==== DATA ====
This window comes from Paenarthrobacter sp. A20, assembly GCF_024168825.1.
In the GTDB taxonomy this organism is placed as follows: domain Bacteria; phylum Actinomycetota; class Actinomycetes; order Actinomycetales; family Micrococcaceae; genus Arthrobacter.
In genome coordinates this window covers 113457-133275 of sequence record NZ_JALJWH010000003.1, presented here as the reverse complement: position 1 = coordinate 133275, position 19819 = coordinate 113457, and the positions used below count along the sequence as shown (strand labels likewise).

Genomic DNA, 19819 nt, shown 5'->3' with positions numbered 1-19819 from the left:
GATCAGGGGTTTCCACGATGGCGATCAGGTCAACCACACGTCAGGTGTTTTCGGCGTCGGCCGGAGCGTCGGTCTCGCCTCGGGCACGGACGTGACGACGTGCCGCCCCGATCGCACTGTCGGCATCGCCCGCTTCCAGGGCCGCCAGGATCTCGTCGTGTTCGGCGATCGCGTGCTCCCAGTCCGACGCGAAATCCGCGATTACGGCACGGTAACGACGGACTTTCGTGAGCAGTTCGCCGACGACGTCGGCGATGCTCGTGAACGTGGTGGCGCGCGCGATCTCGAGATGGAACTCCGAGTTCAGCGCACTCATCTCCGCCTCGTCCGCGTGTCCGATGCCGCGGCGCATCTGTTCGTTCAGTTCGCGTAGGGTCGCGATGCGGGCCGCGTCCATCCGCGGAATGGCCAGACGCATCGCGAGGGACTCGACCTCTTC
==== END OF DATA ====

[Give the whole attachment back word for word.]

This window comes from Paenarthrobacter sp. A20, assembly GCF_024168825.1.
In the GTDB taxonomy this organism is placed as follows: domain Bacteria; phylum Actinomycetota; class Actinomycetes; order Actinomycetales; family Micrococcaceae; genus Arthrobacter.
In genome coordinates this window covers 113457-133275 of sequence record NZ_JALJWH010000003.1, presented here as the reverse complement: position 1 = coordinate 133275, position 19819 = coordinate 113457, and the positions used below count along the sequence as shown (strand labels likewise).

Genomic DNA, 19819 nt, shown 5'->3' with positions numbered 1-19819 from the left:
GATCAGGGGTTTCCACGATGGCGATCAGGTCAACCACACGTCAGGTGTTTTCGGCGTCGGCCGGAGCGTCGGTCTCGCCTCGGGCACGGACGTGACGACGTGCCGCCCCGATCGCACTGTCGGCATCGCCCGCTTCCAGGGCCGCCAGGATCTCGTCGTGTTCGGCGATCGCGTGCTCCCAGTCCGACGCGAAATCCGCGATTACGGCACGGTAACGACGGACTTTCGTGAGCAGTTCGCCGACGACGTCGGCGATGCTCGTGAACGTGGTGGCGCGCGCGATCTCGAGATGGAACTCCGAGTTCAGCGCACTCATCTCCGCCTCGTCCGCGTGTCCGATGCCGCGGCGCATCTGTTCGTTCAGTTCGCGTAGGGTCGCGATGCGGGCCGCGTCCATCCGCGGAATGGCCAGACGCATCGCGAGGGACTCGACCTCTTC